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Access to new intravenous cancer drugs within our publicly funded health care system is a complicated and sometimes emotional debate. Everyone has heard of a patient who wants access to a drug that's not funded by the province. These unfunded drugs are never curative therapy- all potentially curative drugs are funded by the Ministry. However, the patient certainly may achieve some benefit from unfunded medications.
In Ontario, there is a good process to evaluate new cancer drugs for provincial funding. A Committee organized by Cancer Care Ontario (CCO) is made up of physicians, economists, pharmacists and ethicists. This Committee has the difficult task of evaluating the clinical benefit of all new cancer drugs with cost being one component of the deliberation. This Committee then makes a recommendation to the Ministry of Health and Long-Term Care for or against funding.
Over the last few months, the province announced funding for new and expensive intravenous cancer drugs, including Velcade and Herceptin, on the advice of this group. However, some drugs are not approved for public funding, usually because they don't meet the test for cost-effectiveness. However, there are some patients who are willing to pay for these unfunded drugs. Up to this point, these patients had two choices: to receive treatment in a private clinic here in Toronto or to travel to an American Cancer Center for therapy.
In order to determine how these patients could be treated in Ontario Cancer Centers, the Ontario Hospital Association, the Council of Academic Hospitals for Ontario, CCO and the Ministry asked for recommendations about access to unfunded chemotherapy from a Working Group of experts that I helped to chair.
Today, this Working Group recommended a standard approach to increasing access to unfunded cancer drugs in Ontario hospitals. We believe that all Ontario patients who have decided to purchase unfunded drugs should have a better choice than traveling to the U.S. or to a private clinic in Toronto for access. The prime consideration is the provision of all medications by the care team responsible for the patient. Traveling away from home creates additional hardship for patients, and raises reasonable concerns about safety and continuity of care. Because cancer treatment in American centers is always more expensive that it would be in Ontario hospitals, more patients would have access to this unfunded therapy if it were provided in more cost-effective fashion closer to home.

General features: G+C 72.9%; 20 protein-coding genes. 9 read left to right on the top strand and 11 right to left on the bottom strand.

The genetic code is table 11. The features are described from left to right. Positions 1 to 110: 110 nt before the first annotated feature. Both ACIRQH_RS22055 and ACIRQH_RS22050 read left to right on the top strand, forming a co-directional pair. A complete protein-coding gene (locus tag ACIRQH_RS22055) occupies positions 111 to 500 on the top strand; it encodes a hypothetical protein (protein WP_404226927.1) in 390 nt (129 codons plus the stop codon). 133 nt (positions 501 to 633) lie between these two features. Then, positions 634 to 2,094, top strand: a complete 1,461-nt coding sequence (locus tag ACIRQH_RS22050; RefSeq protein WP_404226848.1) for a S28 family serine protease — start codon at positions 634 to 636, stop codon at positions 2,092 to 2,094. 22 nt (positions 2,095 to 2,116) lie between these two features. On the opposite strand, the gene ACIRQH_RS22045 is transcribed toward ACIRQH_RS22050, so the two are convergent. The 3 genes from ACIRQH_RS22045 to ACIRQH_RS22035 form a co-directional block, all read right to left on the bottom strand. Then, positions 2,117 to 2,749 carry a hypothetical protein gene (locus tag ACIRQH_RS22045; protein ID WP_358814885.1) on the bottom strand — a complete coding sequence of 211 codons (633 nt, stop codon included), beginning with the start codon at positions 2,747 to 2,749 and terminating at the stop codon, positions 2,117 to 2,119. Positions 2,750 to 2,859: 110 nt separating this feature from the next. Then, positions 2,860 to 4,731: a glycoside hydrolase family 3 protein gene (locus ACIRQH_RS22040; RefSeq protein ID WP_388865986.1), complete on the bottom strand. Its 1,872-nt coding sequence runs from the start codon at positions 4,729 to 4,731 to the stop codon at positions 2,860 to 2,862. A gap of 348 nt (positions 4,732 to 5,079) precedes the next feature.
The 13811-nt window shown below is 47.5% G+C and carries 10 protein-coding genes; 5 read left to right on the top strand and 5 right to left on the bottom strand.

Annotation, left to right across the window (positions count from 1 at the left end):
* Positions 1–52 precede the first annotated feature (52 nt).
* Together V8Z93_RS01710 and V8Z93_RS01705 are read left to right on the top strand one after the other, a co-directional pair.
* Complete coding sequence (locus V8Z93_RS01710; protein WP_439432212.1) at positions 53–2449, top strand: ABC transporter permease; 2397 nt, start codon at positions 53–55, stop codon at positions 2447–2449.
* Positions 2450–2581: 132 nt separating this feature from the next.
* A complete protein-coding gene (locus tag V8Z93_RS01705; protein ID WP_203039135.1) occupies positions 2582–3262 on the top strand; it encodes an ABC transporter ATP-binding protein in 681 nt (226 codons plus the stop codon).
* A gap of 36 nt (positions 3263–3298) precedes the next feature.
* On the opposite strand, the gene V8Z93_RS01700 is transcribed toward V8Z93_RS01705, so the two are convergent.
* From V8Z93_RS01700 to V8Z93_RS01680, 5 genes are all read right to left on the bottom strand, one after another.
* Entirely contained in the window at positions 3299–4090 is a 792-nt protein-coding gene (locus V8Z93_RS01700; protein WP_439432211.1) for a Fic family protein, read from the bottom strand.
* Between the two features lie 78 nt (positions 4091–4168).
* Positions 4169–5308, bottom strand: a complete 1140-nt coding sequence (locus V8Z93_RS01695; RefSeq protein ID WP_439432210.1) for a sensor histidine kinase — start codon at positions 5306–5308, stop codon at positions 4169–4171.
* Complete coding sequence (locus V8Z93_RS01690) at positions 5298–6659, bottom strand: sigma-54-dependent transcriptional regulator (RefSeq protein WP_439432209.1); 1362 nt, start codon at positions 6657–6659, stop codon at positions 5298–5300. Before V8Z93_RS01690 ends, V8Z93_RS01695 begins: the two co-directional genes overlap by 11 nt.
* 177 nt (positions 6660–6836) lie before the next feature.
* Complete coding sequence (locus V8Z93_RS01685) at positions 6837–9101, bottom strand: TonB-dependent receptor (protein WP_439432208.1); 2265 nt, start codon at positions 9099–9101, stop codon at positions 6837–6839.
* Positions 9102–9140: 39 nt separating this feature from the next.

Let me be clear that these recommendations do not affect in any way cancer drugs that are or will be covered by our publicly funded system. Patients will still have access to high quality cancer drugs through the New Drug Funding Program, Ontario Drug Benefits Plan, Trillium and hospital budgets as they do today. We will not start charging for drugs that currently are provided within our publicly funded envelope. However, the Working Group does recommend that patients who choose to access unfunded drugs should receive treatment in the most cost-effective, safest and most humane fashion possible.
At this point, these are only recommendations to the Ministry. In the meantime, our practices at UHN will remain the same. I'm sure there will be much discussion over the next few weeks as we await the Ministry's response to these recommendations and I will keep you in touch about this issue.
A full copy of the provincial working group report is available at: www.cancercare.on.ca